I did have a scare in the morning though! As I was changing the bin bags, I heard a tap on the window. I was meant to be alone in the apartment as the family had already left to work. I froze. Looked up, and there was an old man poking his head through my window waving at me. I nearly screamed. He introduced himself as the gardener- not the robber I had imagined. 

At 11, the teacher picked me up and we walked towards to school together. He then decided to show me around the village for a bit. It turns out, he knows every man and his dog. I'd met half the village before I got to the main square where the market was being held. The smell of hot food hit me, the sun was cleaming and the view of the mountains in the backround was breathtaking. I did get a few comments though. I was wearing a shirt and a skirt as the weather was beautiful and warm, whereas all the Italians were wrapped up in coats, hats and scarves. You can take the girl out of the north but you can't take the north out of the girl. 

He decided to show me around the village. We walked up to the town hall and he took me inside, where i was presented to the staff as their new civillian and then met with the town's librarian. She handed me a calendar and some leaflets about beni culturali (monuments) in the town. They even tried to take me to see the mayor, but he wasn't in. 

We arrive at school, and the same scenario ensued. Everyone was so excited to meet me and talk to me, it felt so lovely to be treated like that. I was really afraid that me being English in a little village would cause a bit of racket but instead there was just an excitment that filled the air. Me and the English teachers went for a coffee in the café across the road.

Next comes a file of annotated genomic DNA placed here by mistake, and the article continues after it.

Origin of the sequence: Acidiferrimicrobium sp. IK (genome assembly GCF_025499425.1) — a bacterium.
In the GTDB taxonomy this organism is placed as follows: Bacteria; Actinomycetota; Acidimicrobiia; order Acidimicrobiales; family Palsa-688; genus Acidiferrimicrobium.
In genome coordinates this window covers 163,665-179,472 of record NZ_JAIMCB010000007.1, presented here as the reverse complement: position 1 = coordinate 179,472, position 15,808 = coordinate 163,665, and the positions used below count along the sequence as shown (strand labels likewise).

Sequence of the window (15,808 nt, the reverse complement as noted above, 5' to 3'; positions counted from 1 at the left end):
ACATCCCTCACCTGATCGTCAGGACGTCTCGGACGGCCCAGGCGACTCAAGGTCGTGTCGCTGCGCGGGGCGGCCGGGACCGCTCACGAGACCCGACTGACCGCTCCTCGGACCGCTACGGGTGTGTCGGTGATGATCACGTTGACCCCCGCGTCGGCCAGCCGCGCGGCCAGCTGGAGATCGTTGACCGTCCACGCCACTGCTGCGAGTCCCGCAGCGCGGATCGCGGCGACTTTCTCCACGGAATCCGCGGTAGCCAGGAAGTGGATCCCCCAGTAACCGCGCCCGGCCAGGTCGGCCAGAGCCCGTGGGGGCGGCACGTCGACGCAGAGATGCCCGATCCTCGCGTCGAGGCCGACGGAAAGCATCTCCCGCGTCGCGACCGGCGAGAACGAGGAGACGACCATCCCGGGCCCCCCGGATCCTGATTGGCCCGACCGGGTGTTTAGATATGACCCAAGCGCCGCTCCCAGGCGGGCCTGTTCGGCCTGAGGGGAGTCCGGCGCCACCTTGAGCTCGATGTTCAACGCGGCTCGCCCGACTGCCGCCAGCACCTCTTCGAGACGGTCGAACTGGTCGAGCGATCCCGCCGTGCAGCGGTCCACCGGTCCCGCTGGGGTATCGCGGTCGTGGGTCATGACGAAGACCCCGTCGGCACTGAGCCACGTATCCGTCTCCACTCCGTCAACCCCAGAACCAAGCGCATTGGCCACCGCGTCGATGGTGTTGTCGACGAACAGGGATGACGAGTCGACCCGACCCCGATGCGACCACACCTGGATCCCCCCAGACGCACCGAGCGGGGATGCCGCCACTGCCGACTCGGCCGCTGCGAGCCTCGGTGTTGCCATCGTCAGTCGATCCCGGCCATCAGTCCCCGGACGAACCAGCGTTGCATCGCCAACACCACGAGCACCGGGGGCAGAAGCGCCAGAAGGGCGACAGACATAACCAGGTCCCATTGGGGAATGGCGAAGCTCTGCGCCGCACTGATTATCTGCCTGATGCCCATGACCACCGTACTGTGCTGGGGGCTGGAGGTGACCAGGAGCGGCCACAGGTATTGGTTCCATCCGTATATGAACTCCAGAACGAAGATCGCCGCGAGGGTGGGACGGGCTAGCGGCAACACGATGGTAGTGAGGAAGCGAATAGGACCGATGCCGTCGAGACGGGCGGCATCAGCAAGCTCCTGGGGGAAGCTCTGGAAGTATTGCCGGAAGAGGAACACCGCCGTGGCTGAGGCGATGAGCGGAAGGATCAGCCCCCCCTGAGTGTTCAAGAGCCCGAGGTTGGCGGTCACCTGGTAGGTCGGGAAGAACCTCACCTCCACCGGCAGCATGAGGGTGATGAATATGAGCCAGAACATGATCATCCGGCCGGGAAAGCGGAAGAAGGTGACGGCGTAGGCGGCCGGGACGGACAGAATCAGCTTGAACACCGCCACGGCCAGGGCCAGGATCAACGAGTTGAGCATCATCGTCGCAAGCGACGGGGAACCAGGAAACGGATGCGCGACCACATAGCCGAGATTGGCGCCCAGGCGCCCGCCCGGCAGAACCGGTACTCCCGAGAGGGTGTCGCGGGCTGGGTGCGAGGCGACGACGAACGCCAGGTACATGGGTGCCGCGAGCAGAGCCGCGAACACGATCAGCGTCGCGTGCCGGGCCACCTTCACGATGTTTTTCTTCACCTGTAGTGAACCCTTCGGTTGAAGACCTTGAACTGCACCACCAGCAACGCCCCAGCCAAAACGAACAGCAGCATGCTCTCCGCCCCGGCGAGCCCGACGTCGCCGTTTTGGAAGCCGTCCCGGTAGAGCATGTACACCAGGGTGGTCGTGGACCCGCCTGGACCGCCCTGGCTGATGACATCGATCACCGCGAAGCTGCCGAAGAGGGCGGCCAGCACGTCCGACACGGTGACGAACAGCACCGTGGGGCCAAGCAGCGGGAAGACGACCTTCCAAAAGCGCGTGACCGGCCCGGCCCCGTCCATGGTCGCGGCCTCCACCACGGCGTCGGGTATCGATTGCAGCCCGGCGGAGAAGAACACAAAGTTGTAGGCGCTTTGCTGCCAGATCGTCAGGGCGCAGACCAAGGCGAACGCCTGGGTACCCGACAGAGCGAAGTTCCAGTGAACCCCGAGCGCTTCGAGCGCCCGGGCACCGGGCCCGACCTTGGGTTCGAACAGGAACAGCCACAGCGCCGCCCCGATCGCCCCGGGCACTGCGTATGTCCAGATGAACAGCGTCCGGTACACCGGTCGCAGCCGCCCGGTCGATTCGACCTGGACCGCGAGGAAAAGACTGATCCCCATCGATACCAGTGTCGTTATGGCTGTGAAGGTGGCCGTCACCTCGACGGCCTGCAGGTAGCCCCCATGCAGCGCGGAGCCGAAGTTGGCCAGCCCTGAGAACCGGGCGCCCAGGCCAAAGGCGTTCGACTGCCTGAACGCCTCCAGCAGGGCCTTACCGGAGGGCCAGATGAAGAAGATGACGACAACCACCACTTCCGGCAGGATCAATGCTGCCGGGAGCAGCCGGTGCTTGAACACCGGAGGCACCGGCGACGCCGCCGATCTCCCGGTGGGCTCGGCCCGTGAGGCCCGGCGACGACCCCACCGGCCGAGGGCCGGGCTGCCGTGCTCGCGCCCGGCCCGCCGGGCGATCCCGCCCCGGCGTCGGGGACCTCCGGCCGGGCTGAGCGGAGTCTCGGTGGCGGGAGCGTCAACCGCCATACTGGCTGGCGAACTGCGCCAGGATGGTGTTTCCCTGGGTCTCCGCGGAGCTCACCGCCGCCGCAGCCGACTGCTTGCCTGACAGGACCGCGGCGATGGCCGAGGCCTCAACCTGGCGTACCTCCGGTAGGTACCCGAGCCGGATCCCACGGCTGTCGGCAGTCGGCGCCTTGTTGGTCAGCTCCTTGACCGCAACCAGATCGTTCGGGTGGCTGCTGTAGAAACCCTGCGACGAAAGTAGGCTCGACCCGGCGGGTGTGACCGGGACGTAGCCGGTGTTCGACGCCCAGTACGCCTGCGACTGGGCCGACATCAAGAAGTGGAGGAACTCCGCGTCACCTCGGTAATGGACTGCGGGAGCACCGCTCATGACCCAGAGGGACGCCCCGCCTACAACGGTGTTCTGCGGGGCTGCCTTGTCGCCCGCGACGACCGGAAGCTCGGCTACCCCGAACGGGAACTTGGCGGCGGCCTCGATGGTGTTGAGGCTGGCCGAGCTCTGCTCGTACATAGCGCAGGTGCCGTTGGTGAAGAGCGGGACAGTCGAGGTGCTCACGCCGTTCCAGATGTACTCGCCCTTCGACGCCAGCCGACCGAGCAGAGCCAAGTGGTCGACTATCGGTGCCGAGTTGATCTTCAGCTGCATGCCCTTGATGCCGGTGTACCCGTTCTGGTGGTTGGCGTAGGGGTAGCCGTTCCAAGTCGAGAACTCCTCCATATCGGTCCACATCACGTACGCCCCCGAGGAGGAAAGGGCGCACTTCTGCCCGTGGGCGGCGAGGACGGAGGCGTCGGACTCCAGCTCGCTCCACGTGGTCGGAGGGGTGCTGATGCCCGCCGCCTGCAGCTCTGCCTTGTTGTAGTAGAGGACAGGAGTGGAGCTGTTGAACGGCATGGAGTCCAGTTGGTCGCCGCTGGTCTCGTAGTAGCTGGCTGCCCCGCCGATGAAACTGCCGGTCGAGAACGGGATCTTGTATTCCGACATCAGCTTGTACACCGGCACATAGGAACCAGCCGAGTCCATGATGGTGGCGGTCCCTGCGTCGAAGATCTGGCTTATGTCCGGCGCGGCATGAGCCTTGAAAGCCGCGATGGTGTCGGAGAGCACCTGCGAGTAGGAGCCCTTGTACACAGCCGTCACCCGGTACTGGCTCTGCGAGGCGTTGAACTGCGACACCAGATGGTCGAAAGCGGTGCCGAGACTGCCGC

They did the most Italian thing though as we walked. A car pulled out of a junction without looked, and all 2 of them in unison put their middle finger to their thumb, shook their hand, said mama mia and jeered at the driver. I tried my best not to die laughing. Italian's really do live up to their stereotypes. 

After our coffee, some students were asked to take me on a tour round the school. This was a lovely experience, and I was wowed by the school and its atmosphere. Everyone looked genuinely happy? The walls were covered in drawings, and the children seemed content and didn't stop talking about how amazing their teachers were. There was also a massive statue of Scratch from Iceage which I think has become my favourite monuent in all of Italy- screw the collosseum! The younger students did look terrified of me though, like I was some kind of alien, and I guess to them I am. 

At lunch, they fought over who would sit on the table with me. They told me how bad their canteen food was, so obviously I was a bit nervous to try it, but it turned out to be a really nice pasta that I would probaly get in an Italian place back in york! the students were very disapproving of this. 

I participated in one of the younger classes (11 years old) and we made 2 big postcards, one from York and one from Besana. Granted, it did take 50 minutes for them to draw York perfectly in bubble writing, but they did some lovely drawings of the landmarks and understood my instructions perfectly. 

As overwhelming as my first day has been, I describe the joy and excitement I'm feeling. I'm looking forward to starting my job properly, to exploring and actually being able to enjoy my placement. I hope this high stays for the whole time. 

Until next time,

Leah 

ps: Italian supermarkets, please stop using so much plastic!!!